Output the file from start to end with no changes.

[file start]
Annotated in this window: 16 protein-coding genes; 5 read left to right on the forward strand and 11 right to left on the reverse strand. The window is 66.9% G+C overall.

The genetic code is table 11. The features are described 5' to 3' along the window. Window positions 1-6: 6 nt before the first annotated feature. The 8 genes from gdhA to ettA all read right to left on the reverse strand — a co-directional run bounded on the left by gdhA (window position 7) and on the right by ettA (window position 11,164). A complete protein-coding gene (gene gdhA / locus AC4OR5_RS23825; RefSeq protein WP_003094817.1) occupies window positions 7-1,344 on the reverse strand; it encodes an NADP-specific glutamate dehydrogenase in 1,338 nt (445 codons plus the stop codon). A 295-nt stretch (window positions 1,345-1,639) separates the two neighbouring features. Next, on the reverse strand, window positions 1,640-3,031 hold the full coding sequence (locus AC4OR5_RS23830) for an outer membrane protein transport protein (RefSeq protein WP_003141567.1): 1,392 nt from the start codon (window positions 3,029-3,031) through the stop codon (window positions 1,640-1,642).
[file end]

Annotated in this window: 16 protein-coding genes; 5 read left to right on the forward strand and 11 right to left on the reverse strand. The window is 66.9% G+C overall.

The genetic code is table 11. The features are described 5' to 3' along the window. Window positions 1-6: 6 nt before the first annotated feature. The 8 genes from gdhA to ettA all read right to left on the reverse strand — a co-directional run bounded on the left by gdhA (window position 7) and on the right by ettA (window position 11,164). A complete protein-coding gene (gene gdhA / locus AC4OR5_RS23825; RefSeq protein WP_003094817.1) occupies window positions 7-1,344 on the reverse strand; it encodes an NADP-specific glutamate dehydrogenase in 1,338 nt (445 codons plus the stop codon). A 295-nt stretch (window positions 1,345-1,639) separates the two neighbouring features. Next, on the reverse strand, window positions 1,640-3,031 hold the full coding sequence (locus AC4OR5_RS23830) for an outer membrane protein transport protein (RefSeq protein WP_003141567.1): 1,392 nt from the start codon (window positions 3,029-3,031) through the stop codon (window positions 1,640-1,642).